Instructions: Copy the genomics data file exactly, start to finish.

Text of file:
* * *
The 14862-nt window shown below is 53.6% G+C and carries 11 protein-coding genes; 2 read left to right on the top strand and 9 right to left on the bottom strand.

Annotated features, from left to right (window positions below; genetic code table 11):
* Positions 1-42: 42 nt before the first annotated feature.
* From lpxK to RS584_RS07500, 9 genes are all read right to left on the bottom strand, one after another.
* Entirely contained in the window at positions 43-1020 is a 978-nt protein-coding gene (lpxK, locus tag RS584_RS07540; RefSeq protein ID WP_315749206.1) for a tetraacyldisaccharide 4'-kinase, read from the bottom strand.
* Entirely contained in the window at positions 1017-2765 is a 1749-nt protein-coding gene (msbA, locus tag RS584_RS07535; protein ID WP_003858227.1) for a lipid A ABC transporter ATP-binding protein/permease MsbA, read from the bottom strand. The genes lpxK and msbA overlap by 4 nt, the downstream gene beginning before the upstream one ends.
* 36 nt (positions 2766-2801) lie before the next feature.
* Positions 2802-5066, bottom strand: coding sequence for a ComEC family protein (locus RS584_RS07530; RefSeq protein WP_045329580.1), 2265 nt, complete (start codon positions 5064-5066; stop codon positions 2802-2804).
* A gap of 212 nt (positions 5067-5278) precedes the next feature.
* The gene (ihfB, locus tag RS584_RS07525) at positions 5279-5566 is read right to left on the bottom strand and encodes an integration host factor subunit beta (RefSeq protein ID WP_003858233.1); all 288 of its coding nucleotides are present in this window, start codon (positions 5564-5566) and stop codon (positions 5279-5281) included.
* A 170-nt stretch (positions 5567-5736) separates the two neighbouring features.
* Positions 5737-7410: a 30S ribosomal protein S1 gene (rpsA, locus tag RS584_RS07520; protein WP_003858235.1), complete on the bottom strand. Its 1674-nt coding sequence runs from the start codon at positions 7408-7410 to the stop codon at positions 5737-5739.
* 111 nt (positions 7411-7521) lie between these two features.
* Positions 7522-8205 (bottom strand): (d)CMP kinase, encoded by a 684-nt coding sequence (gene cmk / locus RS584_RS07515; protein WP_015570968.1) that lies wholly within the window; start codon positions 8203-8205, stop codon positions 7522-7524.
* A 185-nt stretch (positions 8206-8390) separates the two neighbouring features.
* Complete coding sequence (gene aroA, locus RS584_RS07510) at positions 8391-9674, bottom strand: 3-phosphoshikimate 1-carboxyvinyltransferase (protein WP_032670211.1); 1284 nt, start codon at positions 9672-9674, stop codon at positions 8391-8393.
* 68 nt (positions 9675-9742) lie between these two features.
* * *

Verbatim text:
The 14862-nt window shown below is 53.6% G+C and carries 11 protein-coding genes; 2 read left to right on the top strand and 9 right to left on the bottom strand.

Annotated features, from left to right (window positions below; genetic code table 11):
* Positions 1-42: 42 nt before the first annotated feature.
* From lpxK to RS584_RS07500, 9 genes are all read right to left on the bottom strand, one after another.
* Entirely contained in the window at positions 43-1020 is a 978-nt protein-coding gene (lpxK, locus tag RS584_RS07540; RefSeq protein ID WP_315749206.1) for a tetraacyldisaccharide 4'-kinase, read from the bottom strand.
* Entirely contained in the window at positions 1017-2765 is a 1749-nt protein-coding gene (msbA, locus tag RS584_RS07535; protein ID WP_003858227.1) for a lipid A ABC transporter ATP-binding protein/permease MsbA, read from the bottom strand. The genes lpxK and msbA overlap by 4 nt, the downstream gene beginning before the upstream one ends.
* 36 nt (positions 2766-2801) lie before the next feature.
* Positions 2802-5066, bottom strand: coding sequence for a ComEC family protein (locus RS584_RS07530; RefSeq protein WP_045329580.1), 2265 nt, complete (start codon positions 5064-5066; stop codon positions 2802-2804).
* A gap of 212 nt (positions 5067-5278) precedes the next feature.
* The gene (ihfB, locus tag RS584_RS07525) at positions 5279-5566 is read right to left on the bottom strand and encodes an integration host factor subunit beta (RefSeq protein ID WP_003858233.1); all 288 of its coding nucleotides are present in this window, start codon (positions 5564-5566) and stop codon (positions 5279-5281) included.
* A 170-nt stretch (positions 5567-5736) separates the two neighbouring features.
* Positions 5737-7410: a 30S ribosomal protein S1 gene (rpsA, locus tag RS584_RS07520; protein WP_003858235.1), complete on the bottom strand. Its 1674-nt coding sequence runs from the start codon at positions 7408-7410 to the stop codon at positions 5737-5739.
* 111 nt (positions 7411-7521) lie between these two features.
* Positions 7522-8205 (bottom strand): (d)CMP kinase, encoded by a 684-nt coding sequence (gene cmk / locus RS584_RS07515; protein WP_015570968.1) that lies wholly within the window; start codon positions 8203-8205, stop codon positions 7522-7524.
* A 185-nt stretch (positions 8206-8390) separates the two neighbouring features.
* Complete coding sequence (gene aroA, locus RS584_RS07510) at positions 8391-9674, bottom strand: 3-phosphoshikimate 1-carboxyvinyltransferase (protein WP_032670211.1); 1284 nt, start codon at positions 9672-9674, stop codon at positions 8391-8393.
* 68 nt (positions 9675-9742) lie between these two features.